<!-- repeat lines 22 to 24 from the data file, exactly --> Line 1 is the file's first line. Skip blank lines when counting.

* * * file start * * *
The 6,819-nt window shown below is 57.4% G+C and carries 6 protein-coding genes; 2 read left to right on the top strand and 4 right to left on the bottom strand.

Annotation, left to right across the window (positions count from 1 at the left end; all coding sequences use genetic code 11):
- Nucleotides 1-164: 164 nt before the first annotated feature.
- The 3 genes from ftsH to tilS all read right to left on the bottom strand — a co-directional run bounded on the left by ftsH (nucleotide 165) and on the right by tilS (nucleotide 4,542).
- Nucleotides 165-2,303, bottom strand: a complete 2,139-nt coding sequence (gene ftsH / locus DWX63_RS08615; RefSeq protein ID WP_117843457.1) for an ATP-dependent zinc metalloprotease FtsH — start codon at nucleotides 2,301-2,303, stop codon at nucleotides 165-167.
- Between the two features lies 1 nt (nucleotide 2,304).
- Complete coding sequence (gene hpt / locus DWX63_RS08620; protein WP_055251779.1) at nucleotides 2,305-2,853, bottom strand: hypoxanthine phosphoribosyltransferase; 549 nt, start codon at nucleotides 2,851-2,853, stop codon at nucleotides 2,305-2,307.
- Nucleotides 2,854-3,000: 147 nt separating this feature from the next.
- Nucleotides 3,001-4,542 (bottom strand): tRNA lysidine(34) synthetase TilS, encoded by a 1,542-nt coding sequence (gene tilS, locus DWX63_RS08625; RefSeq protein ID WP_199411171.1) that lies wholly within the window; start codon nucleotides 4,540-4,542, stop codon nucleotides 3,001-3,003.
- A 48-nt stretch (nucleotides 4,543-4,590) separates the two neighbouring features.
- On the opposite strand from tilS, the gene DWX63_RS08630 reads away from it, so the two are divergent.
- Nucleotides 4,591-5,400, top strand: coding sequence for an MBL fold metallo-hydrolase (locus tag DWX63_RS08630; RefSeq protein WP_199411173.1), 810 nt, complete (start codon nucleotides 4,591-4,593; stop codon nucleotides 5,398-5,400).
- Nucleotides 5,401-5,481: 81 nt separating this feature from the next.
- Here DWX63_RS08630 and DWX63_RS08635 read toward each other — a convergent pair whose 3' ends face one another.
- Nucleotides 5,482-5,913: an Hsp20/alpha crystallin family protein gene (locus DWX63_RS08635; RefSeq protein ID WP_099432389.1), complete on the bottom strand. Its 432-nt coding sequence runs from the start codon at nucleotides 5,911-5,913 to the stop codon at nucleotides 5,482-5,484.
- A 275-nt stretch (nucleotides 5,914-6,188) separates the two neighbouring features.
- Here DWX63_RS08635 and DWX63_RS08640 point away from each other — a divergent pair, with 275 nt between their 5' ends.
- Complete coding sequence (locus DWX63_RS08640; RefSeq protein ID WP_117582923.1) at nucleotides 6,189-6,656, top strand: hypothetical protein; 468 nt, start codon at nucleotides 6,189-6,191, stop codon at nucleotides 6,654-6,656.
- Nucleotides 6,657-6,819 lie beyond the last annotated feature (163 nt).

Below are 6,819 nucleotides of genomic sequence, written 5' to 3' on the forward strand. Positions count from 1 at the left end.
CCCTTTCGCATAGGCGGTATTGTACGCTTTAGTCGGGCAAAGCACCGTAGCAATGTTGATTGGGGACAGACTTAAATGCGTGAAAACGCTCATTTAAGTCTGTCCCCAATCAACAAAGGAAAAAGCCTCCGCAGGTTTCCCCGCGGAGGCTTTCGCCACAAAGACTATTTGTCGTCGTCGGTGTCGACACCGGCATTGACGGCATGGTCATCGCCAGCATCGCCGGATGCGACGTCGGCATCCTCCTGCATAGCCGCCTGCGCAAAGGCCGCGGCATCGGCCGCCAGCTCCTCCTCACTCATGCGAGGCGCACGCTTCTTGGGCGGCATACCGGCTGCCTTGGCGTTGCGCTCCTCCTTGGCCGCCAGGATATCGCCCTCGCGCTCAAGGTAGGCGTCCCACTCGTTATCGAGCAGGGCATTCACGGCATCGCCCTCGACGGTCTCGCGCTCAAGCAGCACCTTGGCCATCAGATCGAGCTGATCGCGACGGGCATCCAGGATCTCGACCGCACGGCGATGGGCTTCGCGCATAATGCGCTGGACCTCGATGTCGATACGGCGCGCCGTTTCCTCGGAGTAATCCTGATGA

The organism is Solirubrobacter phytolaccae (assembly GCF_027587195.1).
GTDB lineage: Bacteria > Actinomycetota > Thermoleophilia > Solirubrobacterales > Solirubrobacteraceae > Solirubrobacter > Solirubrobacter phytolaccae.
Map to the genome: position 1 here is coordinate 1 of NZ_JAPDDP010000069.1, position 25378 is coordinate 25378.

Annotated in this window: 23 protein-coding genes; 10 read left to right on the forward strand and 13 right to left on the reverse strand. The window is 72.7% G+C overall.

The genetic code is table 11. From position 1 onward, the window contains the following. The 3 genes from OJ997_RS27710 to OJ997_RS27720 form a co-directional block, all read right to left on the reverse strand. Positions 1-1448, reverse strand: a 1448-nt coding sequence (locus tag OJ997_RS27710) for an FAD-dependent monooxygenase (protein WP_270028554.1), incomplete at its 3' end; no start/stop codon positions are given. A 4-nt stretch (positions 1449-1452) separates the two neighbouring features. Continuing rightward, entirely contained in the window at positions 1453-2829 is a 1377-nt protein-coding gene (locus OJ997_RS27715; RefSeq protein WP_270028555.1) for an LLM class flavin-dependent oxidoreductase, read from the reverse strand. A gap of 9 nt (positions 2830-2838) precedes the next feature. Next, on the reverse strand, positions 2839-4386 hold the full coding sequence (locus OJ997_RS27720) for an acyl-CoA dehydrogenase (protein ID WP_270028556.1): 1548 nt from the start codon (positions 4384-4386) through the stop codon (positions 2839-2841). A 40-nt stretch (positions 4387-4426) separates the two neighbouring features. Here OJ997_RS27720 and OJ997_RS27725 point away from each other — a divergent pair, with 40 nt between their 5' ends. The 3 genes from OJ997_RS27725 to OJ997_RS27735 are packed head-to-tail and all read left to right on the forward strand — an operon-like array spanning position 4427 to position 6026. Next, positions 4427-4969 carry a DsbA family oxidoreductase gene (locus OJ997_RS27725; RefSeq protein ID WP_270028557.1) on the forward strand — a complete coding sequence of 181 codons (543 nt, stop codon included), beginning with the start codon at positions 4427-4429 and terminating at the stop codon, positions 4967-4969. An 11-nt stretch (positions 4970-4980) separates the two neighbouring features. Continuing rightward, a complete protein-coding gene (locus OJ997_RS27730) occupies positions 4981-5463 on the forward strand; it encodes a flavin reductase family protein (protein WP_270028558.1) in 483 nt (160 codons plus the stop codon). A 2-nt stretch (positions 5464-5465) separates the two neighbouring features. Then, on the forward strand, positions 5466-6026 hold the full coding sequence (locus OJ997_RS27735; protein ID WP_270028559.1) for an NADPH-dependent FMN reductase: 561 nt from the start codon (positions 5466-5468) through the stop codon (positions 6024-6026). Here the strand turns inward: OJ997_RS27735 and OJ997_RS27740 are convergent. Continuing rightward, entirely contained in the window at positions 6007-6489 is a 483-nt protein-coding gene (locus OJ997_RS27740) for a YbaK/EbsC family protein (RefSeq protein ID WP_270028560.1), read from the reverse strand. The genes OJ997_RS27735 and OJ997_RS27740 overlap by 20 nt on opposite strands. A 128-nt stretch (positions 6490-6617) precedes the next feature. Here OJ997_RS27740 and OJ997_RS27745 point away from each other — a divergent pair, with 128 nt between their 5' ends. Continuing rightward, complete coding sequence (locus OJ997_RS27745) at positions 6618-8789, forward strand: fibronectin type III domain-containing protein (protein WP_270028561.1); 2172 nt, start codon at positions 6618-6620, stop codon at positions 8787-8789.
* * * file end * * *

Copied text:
The organism is Solirubrobacter phytolaccae (assembly GCF_027587195.1).
GTDB lineage: Bacteria > Actinomycetota > Thermoleophilia > Solirubrobacterales > Solirubrobacteraceae > Solirubrobacter > Solirubrobacter phytolaccae.
Map to the genome: position 1 here is coordinate 1 of NZ_JAPDDP010000069.1, position 25378 is coordinate 25378.